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After September 11, 2001, when President George W. Bush rallied the country from the top of that demolished fire truck with his megaphone and started a 20-year campaign in Afghanistan with the express purpose of seeking out the terrorists over there before they came through here to attack us, I criticized him for fear-mongering, for using the politics of fear to bring the country into perpetual war. In fact, I based an entire chapter in my book “False Alarm: The Truth about the Epidemic of Fear” on this notion.
I was wrong, as the abrupt departure from Afghanistan is showing us. We feel vulnerable again behind a weak leader, vulnerable to mushrooming groups of terrorists. In contrast, Bush was strong and we felt protected by our military after that fateful day in late 2001.
Over the years, Bush showed me this strength in unexpected ways when he allowed me to ride along with the wounded warfighters over challenging terrain (initially in Palo Duro Canyon in the 105-degree heat and later on his ranch in Crawford, Texas) from 2012 to 2019 during the Warrior 100K Mountain Bike rides. His strength and toughness were always personal, one on one with his vets.
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He rode upfront on the trails because he was an excellent rider, not because anyone was pandering. And no one was in awe of him. He was one of them.
Though I have interviewed him multiple times and come to know him for the challenging yet gentle leader, it was never about him. It was always about the vets, helping them overcome all hurdles (physical and metaphysical) from the war to return to the new normal.
He was greatly concerned about the invisible wounds of war, post-traumatic stress, and traumatic brain injury that are just as afflicting as any physical wounds. And he treated these heroes with respect, as equals, as though they had lost a visible limb.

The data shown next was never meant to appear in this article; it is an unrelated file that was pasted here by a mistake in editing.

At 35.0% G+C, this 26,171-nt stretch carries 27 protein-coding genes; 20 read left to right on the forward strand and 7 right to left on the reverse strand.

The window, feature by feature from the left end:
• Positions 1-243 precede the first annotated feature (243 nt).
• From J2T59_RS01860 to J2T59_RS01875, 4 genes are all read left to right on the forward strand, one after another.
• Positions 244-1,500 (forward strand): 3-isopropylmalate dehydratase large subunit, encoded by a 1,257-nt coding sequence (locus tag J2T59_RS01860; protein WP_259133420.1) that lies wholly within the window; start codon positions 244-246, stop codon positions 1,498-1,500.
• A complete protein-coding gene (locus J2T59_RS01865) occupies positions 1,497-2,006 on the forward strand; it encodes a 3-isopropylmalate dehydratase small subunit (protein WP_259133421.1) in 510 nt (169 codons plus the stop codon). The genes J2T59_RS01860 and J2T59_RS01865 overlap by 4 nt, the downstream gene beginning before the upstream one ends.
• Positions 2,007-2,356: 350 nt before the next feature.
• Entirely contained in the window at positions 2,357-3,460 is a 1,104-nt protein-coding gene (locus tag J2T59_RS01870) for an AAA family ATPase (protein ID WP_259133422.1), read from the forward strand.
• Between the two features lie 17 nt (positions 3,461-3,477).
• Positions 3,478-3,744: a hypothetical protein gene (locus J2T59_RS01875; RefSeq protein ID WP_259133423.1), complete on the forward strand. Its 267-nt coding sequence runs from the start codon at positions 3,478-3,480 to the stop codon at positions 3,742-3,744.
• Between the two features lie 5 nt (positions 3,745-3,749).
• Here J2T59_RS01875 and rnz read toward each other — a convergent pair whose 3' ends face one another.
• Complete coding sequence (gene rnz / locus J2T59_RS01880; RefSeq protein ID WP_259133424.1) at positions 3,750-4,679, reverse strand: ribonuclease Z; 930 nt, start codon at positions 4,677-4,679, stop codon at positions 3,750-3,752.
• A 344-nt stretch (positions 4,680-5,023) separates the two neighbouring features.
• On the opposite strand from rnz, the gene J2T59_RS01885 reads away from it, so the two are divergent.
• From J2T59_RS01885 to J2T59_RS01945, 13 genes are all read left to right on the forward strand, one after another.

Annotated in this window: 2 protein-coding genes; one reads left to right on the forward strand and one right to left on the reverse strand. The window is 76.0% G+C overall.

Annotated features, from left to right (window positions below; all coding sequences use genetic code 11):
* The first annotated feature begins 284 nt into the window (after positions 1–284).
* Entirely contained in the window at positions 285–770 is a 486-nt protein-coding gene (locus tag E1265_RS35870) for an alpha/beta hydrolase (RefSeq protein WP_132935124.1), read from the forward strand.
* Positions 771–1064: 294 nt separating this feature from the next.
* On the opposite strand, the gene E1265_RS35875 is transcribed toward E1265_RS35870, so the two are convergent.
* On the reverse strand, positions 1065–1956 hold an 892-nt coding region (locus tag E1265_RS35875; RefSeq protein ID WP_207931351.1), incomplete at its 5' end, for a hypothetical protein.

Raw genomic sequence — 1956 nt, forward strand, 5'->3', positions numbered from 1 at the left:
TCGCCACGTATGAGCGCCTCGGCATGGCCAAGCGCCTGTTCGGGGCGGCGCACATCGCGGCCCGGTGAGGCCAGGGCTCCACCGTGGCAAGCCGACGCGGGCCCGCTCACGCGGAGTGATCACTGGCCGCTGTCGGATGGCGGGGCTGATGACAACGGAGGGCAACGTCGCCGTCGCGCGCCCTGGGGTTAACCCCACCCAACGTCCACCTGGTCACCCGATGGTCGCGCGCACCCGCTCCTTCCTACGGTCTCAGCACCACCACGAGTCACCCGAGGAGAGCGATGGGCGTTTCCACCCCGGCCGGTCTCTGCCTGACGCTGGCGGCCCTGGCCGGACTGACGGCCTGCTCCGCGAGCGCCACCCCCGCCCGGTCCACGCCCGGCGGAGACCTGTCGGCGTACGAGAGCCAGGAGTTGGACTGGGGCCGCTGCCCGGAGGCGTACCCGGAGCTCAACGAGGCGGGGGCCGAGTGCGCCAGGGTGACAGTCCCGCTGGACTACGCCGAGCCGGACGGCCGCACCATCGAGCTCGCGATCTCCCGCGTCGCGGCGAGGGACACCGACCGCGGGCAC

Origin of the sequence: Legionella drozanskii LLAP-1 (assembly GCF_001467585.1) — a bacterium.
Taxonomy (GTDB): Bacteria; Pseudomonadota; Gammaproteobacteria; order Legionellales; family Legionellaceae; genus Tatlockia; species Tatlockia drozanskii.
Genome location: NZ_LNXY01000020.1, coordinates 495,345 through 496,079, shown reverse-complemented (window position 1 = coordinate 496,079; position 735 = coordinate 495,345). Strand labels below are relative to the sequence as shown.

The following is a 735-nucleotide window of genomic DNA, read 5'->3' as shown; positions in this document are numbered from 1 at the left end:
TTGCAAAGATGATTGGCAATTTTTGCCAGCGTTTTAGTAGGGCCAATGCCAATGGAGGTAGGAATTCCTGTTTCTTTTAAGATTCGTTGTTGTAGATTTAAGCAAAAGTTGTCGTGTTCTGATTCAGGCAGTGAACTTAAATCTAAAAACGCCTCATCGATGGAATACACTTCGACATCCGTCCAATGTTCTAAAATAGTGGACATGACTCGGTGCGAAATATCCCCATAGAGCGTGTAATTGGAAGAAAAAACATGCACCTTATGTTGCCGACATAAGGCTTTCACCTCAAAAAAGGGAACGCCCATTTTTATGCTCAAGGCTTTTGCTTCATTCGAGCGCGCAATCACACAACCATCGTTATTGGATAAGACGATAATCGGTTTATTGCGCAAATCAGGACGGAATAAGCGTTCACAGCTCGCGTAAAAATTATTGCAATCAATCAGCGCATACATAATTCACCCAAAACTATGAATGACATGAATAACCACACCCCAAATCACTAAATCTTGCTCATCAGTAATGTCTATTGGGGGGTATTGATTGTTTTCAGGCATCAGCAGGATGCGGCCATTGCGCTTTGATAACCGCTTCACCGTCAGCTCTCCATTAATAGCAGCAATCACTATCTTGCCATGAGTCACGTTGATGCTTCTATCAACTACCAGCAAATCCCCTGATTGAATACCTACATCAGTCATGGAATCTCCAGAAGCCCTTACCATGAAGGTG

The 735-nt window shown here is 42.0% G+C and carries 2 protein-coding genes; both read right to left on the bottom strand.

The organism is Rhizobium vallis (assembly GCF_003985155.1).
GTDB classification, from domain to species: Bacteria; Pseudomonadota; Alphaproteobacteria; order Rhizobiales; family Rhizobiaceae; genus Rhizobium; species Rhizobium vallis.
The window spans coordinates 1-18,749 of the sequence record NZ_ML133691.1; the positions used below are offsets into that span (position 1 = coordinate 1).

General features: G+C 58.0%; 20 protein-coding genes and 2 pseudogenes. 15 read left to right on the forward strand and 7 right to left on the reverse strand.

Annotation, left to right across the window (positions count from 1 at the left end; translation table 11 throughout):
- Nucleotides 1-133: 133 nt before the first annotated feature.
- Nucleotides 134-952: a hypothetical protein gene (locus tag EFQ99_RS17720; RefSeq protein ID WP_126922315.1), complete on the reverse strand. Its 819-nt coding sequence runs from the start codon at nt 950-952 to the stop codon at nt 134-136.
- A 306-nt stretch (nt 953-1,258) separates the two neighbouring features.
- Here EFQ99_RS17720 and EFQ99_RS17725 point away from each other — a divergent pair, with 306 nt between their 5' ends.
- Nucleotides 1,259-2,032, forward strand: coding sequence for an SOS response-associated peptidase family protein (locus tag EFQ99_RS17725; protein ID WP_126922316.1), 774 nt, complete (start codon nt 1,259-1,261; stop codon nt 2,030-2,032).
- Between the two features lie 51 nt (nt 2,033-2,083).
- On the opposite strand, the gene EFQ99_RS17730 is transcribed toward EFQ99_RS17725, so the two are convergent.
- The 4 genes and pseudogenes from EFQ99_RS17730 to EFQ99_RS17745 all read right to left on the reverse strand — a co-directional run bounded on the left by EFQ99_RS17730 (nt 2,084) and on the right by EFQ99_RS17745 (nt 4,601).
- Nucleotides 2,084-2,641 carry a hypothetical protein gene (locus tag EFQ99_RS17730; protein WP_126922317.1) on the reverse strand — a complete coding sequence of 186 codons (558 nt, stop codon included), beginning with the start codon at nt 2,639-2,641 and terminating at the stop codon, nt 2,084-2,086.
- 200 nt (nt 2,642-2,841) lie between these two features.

They shared this regard among themselves, which lifted them up, whether they were active duty or reserve or retired. If one fell, others helped them back on the bike. Indeed, “getting back on the bike” was more than just metaphorical.
It was always about the vets, about helping them overcome all hurdles (physical and metaphysical) from the war to return to the new normal.
When Bush’s book “Portraits of Courage: A Commander in Chief’s Tribute to America’s Warriors” came out, I interviewed several vets in the George W. Bush Presidential Library and Museum, where the paintings were on display.
One portrait of Master Sgt. Roque Urena and his wife Marlene struck me the most. Roque was a medic in the Air Force for 25 years and served in Iraq in 2004, treating more than 3,500 injuries as a shift leader in the ER.
He came home severely depressed, and the painting centers on his hand on his wife’s shoulder as she smiles at him and comforts him. Her love, and later the bike ride and camaraderie with his fellow wounded warfighters, has helped him to heal.
But Marlene told me a remarkable story that few knew of, about a man who came to visit with her and Roque, an unassuming man who hugged them and shared tears, with no cameras, no microphone, no photo op. That man was President George W. Bush.
On September 11, 2021, there will be a 20th anniversary commemoration at the World Trade Center site. It will feel emptier now because Afghanistan is a lost war, haunted not just by the memory of those we lost both here in New York City and on the battlefield there, but also those we may still lose in the years to come at the hands of emerging terrorists.
Bush was shown with retired firefighter Bob Beckwith (R) at the World Trade Center disaster scene on September 14, 2001.
As far as I am concerned, there is only one president who deserves to be invited, only one who will fit in seamlessly with the men and women who were and still are under his command.